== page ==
The most commonly used data analysis, descriptive analysis simply summarizes past data. For example, Key Performance Indicators (KPIs) use descriptive analysis. It establishes certain benchmarks after studying how someone has been performing in the past.

  • Diagnostic Analysis:

The next step is to identify why something happened. Diagnostic analysis uses the information gathered through descriptive analysis and helps find the underlying causes of an outcome. For example, if a marketing initiative was successful, you deep-dive into the strategies that worked.

  • Predictive Analysis:

It attempts to answer ‘what’s likely to happen’. Predictive analysis makes use of past data to predict future outcomes. However, the accuracy of predictions depends on the quality of the data provided. Risk assessment is an ideal example of using predictive analysis.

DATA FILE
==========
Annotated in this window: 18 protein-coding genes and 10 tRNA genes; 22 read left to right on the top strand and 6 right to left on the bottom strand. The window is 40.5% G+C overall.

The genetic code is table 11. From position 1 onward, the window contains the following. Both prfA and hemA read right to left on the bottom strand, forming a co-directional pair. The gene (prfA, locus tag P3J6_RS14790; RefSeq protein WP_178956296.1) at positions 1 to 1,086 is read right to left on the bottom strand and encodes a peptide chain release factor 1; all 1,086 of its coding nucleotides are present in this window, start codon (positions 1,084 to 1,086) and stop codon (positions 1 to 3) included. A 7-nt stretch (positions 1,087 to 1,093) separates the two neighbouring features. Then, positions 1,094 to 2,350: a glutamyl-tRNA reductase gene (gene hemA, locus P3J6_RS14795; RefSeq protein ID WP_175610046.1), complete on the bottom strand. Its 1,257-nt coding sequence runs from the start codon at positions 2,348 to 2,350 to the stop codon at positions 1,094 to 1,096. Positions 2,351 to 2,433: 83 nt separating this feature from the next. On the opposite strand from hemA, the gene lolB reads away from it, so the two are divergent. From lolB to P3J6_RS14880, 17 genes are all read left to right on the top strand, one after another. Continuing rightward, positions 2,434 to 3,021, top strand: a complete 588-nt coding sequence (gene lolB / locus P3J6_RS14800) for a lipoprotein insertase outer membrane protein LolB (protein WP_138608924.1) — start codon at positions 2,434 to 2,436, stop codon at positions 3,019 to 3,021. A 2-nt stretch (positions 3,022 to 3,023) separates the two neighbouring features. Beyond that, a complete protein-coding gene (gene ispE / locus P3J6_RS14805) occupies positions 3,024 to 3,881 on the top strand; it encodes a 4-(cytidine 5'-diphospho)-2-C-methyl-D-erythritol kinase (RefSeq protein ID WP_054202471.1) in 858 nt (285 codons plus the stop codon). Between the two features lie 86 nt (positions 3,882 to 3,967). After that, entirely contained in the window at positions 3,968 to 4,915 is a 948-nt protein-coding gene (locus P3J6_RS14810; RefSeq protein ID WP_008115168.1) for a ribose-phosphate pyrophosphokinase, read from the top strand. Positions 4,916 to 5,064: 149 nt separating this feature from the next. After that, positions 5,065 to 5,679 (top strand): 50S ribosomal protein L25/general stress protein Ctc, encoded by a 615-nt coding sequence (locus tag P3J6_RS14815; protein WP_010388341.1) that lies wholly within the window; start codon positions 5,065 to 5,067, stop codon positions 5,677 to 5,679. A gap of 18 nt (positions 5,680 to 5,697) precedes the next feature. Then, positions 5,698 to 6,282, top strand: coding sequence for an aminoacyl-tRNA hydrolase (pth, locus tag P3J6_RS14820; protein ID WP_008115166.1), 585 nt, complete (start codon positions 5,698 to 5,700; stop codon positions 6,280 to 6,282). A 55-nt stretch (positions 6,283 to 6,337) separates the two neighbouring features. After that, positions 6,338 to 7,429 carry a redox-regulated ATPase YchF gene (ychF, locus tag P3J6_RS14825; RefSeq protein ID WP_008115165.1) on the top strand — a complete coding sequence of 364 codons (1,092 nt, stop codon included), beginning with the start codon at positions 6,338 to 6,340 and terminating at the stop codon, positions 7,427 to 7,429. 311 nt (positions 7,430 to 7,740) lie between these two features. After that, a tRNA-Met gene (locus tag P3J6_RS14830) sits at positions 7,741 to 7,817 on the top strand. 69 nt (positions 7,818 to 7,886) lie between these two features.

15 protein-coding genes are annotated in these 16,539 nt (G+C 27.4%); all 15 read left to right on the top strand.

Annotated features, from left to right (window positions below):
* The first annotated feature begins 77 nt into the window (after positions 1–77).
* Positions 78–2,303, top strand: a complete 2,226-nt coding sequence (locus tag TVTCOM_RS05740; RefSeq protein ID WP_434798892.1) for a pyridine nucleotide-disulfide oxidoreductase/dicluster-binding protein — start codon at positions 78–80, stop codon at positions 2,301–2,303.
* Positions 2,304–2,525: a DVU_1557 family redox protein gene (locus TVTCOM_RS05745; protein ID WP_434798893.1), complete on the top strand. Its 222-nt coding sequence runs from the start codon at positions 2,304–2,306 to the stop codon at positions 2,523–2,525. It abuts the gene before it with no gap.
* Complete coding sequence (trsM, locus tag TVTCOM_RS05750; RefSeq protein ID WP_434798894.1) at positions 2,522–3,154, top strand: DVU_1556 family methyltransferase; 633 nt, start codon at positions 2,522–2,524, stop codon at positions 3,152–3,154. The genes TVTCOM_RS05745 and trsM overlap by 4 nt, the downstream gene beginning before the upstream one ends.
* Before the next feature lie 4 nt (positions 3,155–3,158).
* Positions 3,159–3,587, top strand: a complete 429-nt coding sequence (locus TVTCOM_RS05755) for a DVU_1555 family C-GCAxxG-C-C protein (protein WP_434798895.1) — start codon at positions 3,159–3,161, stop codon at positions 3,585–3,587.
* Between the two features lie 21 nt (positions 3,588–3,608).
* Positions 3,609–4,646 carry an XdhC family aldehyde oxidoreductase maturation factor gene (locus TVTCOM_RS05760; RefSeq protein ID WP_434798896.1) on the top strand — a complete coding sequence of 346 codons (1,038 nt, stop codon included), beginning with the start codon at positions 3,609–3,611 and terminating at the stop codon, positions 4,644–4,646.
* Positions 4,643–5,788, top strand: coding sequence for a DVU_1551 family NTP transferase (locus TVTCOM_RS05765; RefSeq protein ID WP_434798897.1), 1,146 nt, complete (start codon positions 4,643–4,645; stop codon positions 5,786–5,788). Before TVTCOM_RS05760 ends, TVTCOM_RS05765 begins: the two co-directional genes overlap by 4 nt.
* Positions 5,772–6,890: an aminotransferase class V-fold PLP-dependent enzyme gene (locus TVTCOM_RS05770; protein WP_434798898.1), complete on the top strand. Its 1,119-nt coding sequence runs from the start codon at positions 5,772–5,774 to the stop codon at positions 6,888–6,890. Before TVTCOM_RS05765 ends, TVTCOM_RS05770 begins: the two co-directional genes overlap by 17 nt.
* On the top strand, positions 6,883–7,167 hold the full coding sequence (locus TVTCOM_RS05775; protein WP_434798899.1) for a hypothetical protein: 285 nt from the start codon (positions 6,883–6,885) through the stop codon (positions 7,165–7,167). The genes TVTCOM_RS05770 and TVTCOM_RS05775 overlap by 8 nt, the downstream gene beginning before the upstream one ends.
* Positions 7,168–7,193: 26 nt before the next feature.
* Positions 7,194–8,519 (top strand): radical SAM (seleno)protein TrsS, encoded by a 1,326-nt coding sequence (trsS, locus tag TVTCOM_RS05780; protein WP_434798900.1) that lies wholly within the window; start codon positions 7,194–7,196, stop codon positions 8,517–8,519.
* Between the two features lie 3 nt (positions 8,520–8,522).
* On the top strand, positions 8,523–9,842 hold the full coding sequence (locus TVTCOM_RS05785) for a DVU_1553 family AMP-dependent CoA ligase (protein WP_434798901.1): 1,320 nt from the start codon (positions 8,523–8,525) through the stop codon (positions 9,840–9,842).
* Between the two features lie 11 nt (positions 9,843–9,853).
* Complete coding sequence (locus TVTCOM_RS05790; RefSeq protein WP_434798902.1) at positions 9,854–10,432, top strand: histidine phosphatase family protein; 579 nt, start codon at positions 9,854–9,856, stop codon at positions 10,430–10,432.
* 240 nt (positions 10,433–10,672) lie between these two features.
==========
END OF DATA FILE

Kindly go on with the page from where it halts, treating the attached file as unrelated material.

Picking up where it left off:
• Prescriptive Analysis: 

The most sought-after type of data analysis, prescriptive analysis combines the insights of all of the previous analyses. It’s a huge organizational commitment as it requires plenty of effort and resources. A great example of prescriptive analysis is Artificial Intelligence (AI), which consumes large amounts of data. You need to be prepared to commit to this type of analysis.

  1. Review And Interpret

Once you’ve collected and collated your data, it’s time to review it and draw accurate conclusions. Here are a few ways to improve the review process: